Congress to move ahead on climate legislation, Dems to send delegation to U.N. climate talks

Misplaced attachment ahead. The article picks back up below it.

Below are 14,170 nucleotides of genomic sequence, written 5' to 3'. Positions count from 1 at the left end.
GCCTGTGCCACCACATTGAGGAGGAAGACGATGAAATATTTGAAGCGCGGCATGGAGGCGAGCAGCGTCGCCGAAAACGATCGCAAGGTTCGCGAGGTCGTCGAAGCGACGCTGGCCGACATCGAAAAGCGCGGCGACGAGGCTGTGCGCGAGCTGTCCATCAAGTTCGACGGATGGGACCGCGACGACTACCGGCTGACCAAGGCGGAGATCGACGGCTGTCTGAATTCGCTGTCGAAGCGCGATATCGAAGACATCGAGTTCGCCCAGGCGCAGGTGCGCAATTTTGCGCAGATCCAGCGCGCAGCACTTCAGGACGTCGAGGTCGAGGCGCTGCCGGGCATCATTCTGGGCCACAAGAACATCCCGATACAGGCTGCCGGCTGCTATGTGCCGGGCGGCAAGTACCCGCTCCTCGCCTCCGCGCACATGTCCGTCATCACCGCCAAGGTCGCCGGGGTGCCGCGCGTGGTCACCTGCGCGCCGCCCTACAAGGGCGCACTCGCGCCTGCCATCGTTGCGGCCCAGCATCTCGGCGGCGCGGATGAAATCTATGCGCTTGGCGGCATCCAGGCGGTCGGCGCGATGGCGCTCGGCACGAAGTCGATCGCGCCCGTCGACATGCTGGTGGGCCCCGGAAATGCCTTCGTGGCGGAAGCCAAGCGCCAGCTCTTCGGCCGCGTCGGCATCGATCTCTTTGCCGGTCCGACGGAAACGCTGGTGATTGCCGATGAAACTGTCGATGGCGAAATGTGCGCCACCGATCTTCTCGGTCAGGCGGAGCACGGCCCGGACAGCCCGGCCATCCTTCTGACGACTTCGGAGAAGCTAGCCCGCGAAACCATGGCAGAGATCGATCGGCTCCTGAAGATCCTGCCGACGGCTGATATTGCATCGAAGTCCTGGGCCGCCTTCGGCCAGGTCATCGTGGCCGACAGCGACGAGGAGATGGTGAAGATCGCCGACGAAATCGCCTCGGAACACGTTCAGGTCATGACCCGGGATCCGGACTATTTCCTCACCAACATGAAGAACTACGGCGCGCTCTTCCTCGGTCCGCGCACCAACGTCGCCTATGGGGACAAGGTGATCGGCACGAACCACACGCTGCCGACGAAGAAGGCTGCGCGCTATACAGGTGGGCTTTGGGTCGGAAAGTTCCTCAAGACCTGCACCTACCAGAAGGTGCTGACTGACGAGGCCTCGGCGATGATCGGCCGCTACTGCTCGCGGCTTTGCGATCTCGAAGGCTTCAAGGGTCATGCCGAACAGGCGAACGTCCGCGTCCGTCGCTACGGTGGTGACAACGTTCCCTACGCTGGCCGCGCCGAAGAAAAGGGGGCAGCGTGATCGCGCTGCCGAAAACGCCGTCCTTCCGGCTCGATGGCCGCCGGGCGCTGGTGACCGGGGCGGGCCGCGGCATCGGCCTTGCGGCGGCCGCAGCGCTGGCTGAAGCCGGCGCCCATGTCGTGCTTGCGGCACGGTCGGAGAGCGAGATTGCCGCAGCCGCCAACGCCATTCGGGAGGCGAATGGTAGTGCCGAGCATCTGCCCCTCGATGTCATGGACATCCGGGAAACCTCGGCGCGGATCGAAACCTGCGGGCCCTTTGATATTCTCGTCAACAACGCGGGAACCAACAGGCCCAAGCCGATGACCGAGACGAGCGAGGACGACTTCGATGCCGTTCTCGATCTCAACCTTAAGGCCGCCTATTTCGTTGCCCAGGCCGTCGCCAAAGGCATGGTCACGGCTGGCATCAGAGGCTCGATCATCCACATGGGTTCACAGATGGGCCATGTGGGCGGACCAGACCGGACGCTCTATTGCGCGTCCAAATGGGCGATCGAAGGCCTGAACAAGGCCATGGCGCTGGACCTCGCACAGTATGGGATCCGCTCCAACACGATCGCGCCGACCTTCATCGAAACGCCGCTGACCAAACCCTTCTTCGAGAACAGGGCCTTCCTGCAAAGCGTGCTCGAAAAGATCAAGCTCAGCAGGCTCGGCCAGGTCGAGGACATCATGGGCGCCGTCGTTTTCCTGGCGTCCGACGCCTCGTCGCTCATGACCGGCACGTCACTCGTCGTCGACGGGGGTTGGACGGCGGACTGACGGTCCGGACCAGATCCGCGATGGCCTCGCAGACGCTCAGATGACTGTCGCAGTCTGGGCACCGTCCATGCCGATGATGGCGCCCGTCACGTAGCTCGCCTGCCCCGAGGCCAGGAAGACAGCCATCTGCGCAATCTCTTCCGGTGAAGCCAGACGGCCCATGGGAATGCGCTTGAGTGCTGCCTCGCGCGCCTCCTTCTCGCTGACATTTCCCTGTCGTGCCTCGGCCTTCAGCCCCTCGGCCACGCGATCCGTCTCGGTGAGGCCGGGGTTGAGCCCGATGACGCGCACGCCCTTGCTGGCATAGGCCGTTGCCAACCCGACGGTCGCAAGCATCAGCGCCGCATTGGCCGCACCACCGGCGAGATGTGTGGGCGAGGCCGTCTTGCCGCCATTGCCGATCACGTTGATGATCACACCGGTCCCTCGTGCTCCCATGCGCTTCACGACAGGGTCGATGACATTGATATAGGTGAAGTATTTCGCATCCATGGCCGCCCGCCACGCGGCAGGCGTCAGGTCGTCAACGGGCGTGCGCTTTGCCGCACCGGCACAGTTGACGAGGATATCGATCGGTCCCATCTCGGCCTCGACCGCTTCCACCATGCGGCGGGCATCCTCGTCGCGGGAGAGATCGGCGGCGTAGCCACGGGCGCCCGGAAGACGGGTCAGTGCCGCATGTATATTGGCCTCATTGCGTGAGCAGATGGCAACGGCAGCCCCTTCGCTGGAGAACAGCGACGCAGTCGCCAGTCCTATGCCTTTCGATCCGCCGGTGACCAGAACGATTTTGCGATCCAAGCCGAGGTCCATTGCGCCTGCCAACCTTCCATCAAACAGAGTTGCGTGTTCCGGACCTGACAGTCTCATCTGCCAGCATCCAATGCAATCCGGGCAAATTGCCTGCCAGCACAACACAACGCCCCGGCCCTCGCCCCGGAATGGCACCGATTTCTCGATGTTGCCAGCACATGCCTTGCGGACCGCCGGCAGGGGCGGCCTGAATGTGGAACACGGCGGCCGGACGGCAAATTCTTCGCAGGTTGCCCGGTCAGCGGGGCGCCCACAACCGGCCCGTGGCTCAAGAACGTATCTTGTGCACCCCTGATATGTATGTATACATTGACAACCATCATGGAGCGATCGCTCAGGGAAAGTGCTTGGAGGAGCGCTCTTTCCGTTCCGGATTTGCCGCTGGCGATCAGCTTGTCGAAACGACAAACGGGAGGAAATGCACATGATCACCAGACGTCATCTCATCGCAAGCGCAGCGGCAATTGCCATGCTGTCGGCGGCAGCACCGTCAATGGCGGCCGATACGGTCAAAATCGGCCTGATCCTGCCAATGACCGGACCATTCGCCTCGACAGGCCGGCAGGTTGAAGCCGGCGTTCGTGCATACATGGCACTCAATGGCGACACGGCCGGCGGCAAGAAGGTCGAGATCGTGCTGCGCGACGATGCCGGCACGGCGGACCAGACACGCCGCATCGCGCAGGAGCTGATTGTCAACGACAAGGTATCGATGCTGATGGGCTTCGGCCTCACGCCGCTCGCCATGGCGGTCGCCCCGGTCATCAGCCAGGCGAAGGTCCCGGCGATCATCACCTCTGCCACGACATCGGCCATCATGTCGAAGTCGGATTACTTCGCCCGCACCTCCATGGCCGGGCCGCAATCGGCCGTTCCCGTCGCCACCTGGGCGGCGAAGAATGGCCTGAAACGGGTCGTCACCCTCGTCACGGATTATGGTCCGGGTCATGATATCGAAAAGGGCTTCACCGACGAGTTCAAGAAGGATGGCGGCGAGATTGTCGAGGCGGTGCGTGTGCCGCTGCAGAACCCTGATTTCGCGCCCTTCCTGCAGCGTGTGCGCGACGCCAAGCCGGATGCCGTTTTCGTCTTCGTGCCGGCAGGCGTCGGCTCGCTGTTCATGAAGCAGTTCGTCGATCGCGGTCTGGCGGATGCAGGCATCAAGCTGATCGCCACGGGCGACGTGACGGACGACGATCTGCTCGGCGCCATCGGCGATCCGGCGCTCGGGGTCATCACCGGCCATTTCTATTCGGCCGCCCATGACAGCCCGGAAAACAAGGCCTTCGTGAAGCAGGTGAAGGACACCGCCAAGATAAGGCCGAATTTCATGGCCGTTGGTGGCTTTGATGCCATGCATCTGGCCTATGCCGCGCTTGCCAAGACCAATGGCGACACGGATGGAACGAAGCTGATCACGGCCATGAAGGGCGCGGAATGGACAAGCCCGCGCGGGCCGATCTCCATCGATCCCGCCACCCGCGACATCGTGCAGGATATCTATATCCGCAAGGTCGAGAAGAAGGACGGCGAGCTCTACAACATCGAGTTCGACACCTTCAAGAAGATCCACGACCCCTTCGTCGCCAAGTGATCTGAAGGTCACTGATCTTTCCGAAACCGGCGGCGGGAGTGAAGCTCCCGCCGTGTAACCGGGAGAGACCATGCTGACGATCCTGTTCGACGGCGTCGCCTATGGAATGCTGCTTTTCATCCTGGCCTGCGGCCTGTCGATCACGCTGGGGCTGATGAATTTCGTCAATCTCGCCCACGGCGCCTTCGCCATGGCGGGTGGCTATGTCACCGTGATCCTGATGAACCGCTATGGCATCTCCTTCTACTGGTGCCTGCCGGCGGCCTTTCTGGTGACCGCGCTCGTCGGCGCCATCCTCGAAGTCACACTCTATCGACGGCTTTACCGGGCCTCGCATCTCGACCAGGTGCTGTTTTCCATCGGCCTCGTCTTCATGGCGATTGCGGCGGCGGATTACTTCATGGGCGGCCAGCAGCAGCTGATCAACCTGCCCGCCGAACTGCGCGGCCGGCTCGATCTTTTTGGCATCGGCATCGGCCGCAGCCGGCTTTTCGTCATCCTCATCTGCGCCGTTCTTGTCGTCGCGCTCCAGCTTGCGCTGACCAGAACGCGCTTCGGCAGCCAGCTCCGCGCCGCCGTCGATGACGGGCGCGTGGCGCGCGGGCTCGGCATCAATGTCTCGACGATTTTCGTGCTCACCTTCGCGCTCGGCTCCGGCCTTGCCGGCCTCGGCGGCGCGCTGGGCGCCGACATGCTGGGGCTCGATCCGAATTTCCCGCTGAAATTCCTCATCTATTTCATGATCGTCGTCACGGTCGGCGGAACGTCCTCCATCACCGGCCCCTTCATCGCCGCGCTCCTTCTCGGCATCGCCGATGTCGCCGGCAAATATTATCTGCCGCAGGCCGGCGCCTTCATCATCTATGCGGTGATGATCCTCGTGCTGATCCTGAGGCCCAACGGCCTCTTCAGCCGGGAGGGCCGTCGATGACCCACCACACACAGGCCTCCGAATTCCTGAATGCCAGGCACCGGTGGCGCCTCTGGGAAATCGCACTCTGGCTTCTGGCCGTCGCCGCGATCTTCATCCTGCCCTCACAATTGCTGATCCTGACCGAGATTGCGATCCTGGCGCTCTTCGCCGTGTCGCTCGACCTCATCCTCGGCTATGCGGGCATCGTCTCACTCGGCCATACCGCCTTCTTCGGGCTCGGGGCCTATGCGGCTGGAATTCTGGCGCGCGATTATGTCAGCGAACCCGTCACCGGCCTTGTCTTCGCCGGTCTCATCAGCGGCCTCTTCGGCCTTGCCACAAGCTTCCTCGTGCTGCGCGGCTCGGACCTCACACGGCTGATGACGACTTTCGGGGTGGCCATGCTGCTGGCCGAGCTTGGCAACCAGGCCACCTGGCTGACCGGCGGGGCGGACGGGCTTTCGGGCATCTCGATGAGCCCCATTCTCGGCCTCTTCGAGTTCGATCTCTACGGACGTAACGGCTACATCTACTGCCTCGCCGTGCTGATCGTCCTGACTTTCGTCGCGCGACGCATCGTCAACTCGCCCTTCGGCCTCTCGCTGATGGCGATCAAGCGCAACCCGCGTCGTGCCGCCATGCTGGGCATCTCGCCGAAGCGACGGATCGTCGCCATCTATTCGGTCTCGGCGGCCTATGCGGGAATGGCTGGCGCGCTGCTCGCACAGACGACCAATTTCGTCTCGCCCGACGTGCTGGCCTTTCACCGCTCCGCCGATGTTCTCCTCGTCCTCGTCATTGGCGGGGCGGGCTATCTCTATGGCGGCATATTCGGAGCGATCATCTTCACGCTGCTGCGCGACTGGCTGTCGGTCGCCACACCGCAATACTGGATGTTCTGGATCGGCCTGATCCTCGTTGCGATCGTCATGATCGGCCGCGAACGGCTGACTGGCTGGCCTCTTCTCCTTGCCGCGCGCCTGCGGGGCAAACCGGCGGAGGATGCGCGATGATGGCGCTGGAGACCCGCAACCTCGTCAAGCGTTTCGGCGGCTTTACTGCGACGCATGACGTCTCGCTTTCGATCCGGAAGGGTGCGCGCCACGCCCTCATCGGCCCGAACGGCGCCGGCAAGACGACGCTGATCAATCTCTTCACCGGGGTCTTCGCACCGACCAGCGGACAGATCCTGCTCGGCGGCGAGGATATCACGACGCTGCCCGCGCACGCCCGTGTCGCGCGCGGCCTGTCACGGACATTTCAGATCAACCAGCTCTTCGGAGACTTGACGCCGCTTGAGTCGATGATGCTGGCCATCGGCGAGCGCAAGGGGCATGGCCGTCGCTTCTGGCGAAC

Congressional leaders in the U.S. House and Senate have said they plan to push ahead in their attempts to pass cap-and-trade-type climate legislation, despite the Bush administration’s renewed call to reduce emissions through voluntary technology partnerships instead. On Wednesday, Rep. Rick Boucher (D-Va.) and House Energy and Commerce Committee Chair John Dingell (D-Mich.) released a white paper about a possible cap-and-trade system, suggesting the U.S. should reduce emissions by between 60 percent and 80 percent by 2050. “The United States needs an economy-wide, mandatory greenhouse [gas] reduction program,” the paper said. In the Senate, the Environment and Public Works Committee plans to push climate legislation through the full committee in December, just in time to impress the folks at the United Nations climate meetings in Bali, Indonesia. And speaking of Bali, leading Democrats plan to send their own delegation to the meeting to present their alternatives to the Bush climate plan.